Student posts picture of herself attempting to fit into H&M clothing
Ruth Clemens visited an H&M store and was thrilled when she found a pair of jeans on sale. She became less thrilled when she attempted to get them on her body.
“I was browsing your sale items in your Leeds store and spotted this pair of kick flare jeans. They were only a tenner – bargain! – and a size 16. I’m normally a size 14 on my hips (occasionally 16 if buying trousers) so I thought I’d try them on,” she wrote on a post to H&M’s Facebook page. “It did not go well.”
I was browsing your sale items in your Leeds store and spotted this pair of kick flare jeans. They were only…
A size 16, the largest the store carries before its plus-size designation, wouldn’t go over her hips. Also, that shirt she’s wearing is a medium. A medium.
“As I’m sure you’re aware, size 16 is the largest size you stock (apart from in your plus size range, which is very limited in store and does not offer the range of styles for the fashion-conscious that are available in smaller sizes),” she writes. “I am not overweight (not that that should matter) and although I’m 5 foot 11 my body is pretty average shape-wise. It’s already difficult enough for me to find clothes that fit well because of my height, why are you making jeans that are unrealistically small?”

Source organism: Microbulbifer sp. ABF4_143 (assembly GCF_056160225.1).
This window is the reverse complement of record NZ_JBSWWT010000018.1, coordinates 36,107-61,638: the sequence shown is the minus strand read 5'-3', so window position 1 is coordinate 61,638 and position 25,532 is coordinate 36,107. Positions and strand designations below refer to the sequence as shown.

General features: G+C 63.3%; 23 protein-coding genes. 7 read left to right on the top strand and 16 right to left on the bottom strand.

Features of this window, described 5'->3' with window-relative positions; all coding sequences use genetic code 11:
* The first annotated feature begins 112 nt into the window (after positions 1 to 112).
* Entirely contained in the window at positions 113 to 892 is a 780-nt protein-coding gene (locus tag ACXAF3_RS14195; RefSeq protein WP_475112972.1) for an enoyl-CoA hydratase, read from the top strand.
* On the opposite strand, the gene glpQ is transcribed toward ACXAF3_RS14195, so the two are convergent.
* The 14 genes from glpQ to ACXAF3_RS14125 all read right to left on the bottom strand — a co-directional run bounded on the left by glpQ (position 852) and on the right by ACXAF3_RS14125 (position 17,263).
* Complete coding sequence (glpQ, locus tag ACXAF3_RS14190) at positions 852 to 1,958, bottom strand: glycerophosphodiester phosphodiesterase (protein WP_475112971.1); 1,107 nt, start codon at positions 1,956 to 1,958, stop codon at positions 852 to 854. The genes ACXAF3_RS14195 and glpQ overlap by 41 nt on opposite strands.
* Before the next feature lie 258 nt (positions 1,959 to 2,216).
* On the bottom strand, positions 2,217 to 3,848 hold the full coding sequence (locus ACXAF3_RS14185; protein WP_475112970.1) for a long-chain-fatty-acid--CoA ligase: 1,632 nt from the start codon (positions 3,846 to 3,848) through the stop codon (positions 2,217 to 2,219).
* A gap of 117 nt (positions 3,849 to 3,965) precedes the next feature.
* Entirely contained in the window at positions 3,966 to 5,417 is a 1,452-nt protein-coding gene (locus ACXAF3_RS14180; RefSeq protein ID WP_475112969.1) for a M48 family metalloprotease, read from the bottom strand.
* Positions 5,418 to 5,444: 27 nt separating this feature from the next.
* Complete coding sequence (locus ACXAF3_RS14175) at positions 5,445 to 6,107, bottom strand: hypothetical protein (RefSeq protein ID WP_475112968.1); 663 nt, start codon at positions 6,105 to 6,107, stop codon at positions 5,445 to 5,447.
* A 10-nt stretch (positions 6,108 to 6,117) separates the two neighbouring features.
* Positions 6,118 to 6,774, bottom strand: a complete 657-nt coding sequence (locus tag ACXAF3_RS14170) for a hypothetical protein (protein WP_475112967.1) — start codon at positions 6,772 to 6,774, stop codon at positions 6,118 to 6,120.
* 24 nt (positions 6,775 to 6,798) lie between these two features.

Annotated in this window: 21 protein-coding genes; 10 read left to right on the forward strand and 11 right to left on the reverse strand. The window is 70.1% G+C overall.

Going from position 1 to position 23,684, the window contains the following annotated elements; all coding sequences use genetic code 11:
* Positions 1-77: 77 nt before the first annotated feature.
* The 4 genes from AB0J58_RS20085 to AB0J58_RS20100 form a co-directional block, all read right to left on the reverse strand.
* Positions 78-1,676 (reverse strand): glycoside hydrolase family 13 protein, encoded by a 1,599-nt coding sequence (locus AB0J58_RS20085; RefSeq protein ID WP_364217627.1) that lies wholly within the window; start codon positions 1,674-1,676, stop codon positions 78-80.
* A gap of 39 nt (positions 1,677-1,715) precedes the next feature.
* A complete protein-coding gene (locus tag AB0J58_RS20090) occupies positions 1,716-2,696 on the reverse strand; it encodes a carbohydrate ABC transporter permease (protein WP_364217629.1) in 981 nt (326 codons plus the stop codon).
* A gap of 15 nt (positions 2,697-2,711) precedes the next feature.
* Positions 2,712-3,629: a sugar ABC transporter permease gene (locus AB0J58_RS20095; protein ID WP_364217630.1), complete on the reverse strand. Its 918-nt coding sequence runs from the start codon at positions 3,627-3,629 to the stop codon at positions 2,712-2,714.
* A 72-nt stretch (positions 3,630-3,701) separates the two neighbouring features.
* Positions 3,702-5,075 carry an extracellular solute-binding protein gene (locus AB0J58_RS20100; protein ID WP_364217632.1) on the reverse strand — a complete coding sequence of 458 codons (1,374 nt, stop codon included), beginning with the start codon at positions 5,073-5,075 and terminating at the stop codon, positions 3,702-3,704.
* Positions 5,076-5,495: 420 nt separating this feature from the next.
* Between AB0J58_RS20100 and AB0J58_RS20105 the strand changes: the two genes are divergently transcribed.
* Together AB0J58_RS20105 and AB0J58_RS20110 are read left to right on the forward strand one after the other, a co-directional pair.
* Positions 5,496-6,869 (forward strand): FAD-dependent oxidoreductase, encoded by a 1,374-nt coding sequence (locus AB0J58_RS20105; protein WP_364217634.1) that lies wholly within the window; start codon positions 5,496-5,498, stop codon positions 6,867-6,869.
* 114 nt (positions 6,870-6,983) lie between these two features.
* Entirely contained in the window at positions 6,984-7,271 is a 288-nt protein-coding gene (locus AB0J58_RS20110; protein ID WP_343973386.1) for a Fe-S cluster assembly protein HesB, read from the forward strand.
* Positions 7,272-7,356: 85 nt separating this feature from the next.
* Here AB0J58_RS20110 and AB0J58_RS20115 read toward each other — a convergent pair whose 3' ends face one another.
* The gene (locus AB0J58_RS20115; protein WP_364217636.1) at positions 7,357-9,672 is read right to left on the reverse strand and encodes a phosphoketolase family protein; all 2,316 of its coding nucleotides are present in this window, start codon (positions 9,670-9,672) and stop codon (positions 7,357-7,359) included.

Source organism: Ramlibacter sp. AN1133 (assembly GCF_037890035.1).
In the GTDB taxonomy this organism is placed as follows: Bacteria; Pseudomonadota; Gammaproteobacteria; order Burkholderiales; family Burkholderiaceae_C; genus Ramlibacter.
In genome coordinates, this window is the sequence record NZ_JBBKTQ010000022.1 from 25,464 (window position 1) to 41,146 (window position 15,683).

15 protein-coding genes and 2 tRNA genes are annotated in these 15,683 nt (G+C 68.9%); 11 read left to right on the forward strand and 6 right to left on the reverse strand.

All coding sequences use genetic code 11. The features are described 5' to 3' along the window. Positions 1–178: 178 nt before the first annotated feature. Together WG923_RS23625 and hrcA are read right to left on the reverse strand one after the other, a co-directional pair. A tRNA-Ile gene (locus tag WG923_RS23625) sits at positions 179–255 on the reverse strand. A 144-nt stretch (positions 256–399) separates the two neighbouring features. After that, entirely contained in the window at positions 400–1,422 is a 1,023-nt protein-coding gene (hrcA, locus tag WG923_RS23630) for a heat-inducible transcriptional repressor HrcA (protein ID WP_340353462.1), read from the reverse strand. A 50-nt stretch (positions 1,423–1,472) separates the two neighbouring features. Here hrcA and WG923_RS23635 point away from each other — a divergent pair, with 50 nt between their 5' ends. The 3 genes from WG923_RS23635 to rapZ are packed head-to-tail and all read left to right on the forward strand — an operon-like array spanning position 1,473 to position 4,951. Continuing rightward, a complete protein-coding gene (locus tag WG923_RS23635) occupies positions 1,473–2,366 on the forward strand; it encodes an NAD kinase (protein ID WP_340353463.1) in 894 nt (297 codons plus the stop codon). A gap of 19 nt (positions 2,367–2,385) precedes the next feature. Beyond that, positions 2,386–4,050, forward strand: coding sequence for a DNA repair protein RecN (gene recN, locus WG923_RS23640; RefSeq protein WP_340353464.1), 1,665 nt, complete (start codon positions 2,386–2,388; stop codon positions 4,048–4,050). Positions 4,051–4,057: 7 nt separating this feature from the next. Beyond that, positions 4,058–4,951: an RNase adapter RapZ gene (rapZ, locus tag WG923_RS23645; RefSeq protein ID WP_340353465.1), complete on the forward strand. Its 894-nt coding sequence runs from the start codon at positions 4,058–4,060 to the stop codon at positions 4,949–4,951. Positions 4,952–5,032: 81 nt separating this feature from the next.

It’s a damn good question. Why do stores like H&M need to make clothes so ridiculously small? These jeans are clearly not a size 16.
“Am I too fat for your everyday range? Should I just accept that accessible and affordable high street and on-trend fashion isn’t for people like me?” she asks. H&M responded, “Hi Ruth, thank you so much for your feedback. We are sorry to hear about your experience in store recently.” Isn’t this great? We are so sorry you couldn’t get our size 16 jeans over your hips. “We always want our customers to have an enjoyable time when shopping in store and to leave feeling confident in themselves.” Too bad that didn’t happen for you because our patterns are clearly crafted by body-shaming elves. “At H&M we make clothing for all our stores around the world, so the sizing can vary depending on the style, cut and fabric. We value all feedback and will take on board the points you and other customers have raised.” They then linked her to this size chart.
There are thousands of comments on her post, and many people are telling their own stories of dismay at H&M’s sizes.
Clemens said H&M’s defense – that sizing can vary depending on the fabric cut – was unsatisfactory and called it a “cop-out.” She told Buzzfeed News, “If H&M thinks I’m too fat, too tall, that I take up too much space to wear their clothes, they’re the ones who need to change.”